Facebook watching your store purchases

The company is partnering with a consumer data firm to show a connection between its ads and members' buying behavior.

By Kim Peterson Sep 24, 2012 2:25PM
The biggest problem in online advertising is proving that ads can spur sales. Facebook (FB) is moving a step closer to that goal by following people to the grocery store.

No, Mark Zuckerberg's minions aren't stalking you in the dairy section. Instead, Facebook is getting mountains of data from stores about the purchases its users make. It's trying to make the connection between its advertising and what users buy.
It wants to show advertisers that it showed Joe Consumer an ad for Folgers and within days he bought a can of Folgers. If it can pull that off, well, its ad prices will go through the roof.

Here's how it works:

Facebook has begun paying a company called Datalogix, which has the purchasing information from about 70 million American homes, the Financial Times reports. Datalogic gets much of that data from loyalty cards at grocers, drugstores and other retailers.

Facebook buys that information and, using its dark magic, matches it with specific users. It relies on email addresses and other information people submit when they open a Facebook account. From there, it's very easy for Facebook to connect the dots. It shows some users an ad for yogurt, for example, and waits to see whether those people buy that brand of yogurt.Full Shopping Cart in Grocery Store -- Fuse/Getty Images

The two companies say they have measured 45 campaigns, the Times reports. And 70% of the time, every dollar an advertiser spends on Facebook gives it $3 back in incremental sales.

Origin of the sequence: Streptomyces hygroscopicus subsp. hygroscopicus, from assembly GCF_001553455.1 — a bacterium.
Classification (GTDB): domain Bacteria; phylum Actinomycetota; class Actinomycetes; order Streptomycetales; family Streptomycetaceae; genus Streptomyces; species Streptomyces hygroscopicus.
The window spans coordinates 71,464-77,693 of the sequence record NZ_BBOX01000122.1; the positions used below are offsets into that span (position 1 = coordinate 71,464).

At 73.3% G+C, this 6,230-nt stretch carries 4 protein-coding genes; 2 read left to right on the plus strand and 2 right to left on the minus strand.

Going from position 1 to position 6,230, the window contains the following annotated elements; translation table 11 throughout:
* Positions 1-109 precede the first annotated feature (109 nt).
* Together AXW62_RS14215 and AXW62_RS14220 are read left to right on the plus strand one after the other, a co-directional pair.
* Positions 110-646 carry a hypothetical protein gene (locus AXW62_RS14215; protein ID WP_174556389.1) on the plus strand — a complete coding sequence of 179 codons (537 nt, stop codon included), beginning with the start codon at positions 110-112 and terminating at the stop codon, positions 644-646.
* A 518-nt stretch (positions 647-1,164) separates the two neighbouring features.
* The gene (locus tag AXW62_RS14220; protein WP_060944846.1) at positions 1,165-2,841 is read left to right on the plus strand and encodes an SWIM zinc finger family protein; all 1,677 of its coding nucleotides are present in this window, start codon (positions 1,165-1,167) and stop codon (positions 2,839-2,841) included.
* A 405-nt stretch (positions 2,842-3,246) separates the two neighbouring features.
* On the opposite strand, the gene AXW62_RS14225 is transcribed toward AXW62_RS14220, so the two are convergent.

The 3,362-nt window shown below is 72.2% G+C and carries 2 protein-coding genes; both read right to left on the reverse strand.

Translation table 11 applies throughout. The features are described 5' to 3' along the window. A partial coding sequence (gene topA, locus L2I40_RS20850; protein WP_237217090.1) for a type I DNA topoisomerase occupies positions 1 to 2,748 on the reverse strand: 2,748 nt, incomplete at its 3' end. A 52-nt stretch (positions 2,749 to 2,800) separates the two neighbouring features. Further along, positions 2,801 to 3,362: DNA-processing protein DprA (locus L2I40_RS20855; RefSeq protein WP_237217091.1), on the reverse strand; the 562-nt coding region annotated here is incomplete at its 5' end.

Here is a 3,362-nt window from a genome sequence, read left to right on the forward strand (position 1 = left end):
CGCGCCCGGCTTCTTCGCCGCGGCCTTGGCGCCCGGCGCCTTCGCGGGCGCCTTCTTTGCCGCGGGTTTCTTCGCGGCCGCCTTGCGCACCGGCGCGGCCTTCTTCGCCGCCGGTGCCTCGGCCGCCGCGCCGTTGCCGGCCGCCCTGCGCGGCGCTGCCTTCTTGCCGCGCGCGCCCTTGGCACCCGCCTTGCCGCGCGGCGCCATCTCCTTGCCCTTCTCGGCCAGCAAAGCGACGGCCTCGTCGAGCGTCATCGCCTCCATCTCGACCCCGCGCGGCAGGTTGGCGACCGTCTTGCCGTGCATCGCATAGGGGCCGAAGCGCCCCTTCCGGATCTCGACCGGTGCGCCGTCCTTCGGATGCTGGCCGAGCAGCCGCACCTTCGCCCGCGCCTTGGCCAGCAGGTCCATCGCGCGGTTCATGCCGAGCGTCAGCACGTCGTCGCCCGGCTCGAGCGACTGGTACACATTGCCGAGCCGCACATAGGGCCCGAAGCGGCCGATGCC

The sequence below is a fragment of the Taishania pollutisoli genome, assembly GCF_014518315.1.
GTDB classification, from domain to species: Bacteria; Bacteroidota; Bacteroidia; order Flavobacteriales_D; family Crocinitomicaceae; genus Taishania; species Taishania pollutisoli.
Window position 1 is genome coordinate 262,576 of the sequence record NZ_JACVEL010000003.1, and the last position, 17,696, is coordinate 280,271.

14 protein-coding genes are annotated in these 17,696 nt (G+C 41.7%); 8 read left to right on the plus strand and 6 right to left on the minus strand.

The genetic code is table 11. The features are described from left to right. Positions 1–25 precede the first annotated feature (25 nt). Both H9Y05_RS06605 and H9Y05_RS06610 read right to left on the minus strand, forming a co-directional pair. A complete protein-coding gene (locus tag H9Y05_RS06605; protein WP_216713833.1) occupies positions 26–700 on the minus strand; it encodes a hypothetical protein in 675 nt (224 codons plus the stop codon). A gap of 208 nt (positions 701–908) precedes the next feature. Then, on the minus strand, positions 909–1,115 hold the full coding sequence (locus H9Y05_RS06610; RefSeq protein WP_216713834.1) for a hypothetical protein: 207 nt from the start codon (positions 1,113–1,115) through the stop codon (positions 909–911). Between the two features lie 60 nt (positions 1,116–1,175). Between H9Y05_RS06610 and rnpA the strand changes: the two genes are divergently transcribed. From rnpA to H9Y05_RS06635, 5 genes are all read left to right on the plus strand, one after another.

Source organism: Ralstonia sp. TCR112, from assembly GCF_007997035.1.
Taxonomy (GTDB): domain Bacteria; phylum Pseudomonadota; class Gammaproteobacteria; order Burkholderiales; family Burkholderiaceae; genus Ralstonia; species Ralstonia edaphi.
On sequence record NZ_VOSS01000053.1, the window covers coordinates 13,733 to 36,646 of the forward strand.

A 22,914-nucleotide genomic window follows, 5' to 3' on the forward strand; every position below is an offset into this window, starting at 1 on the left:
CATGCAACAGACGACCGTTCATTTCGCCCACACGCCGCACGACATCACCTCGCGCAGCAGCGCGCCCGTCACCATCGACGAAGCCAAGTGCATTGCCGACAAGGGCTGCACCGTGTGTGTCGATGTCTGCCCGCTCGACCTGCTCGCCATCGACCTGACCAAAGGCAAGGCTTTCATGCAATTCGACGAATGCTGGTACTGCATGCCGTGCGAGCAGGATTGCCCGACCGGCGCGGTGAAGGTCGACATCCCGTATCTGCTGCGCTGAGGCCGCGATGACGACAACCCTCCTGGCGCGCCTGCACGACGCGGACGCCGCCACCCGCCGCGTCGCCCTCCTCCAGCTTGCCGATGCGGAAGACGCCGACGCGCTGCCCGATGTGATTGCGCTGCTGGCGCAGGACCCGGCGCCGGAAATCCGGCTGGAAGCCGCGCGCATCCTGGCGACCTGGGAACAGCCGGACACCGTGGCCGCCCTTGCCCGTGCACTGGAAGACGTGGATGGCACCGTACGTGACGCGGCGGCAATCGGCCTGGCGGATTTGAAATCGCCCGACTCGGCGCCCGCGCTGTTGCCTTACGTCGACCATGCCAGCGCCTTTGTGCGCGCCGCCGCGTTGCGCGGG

How obnoxious is this? There really is no privacy when it comes to Facebook. And users can't go on Facebook and opt out, the Times reports. Instead, they have to go to the Datalogix website to opt out.

Facebook and Datalogix say they anonymize the data and don't share information about individual users' purchases with advertisers. But privacy advocates tell the Times that Facebook shouldn't be doing this without express consumer approval.

Over at Marketing Land, Greg Sterling says tracking offline sales has always been the holy grail of online measurement. There have been a couple of privacy bills related to consumer data, but they have stalled in Congress, he adds. The Obama administration wants to push tougher rules to Internet companies, but even those rules would be voluntary.

The only thing that may get those rules going is a consumer revolt. But what's it going to take for people to finally be fed up? I can see a future in which we buy milk at the grocery store and Facebook sends an ad to our phones saying: "You really need Oreos to go with that milk you just bought. They're in Aisle 5 for $2.49."

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Tags: FB
14Comments
Sep 24, 2012 4:06PM
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Facebook becoming the next Homeland Security of the retail consumer.
Sep 24, 2012 3:39PM
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people actually look at those adds?
Sep 24, 2012 6:07PM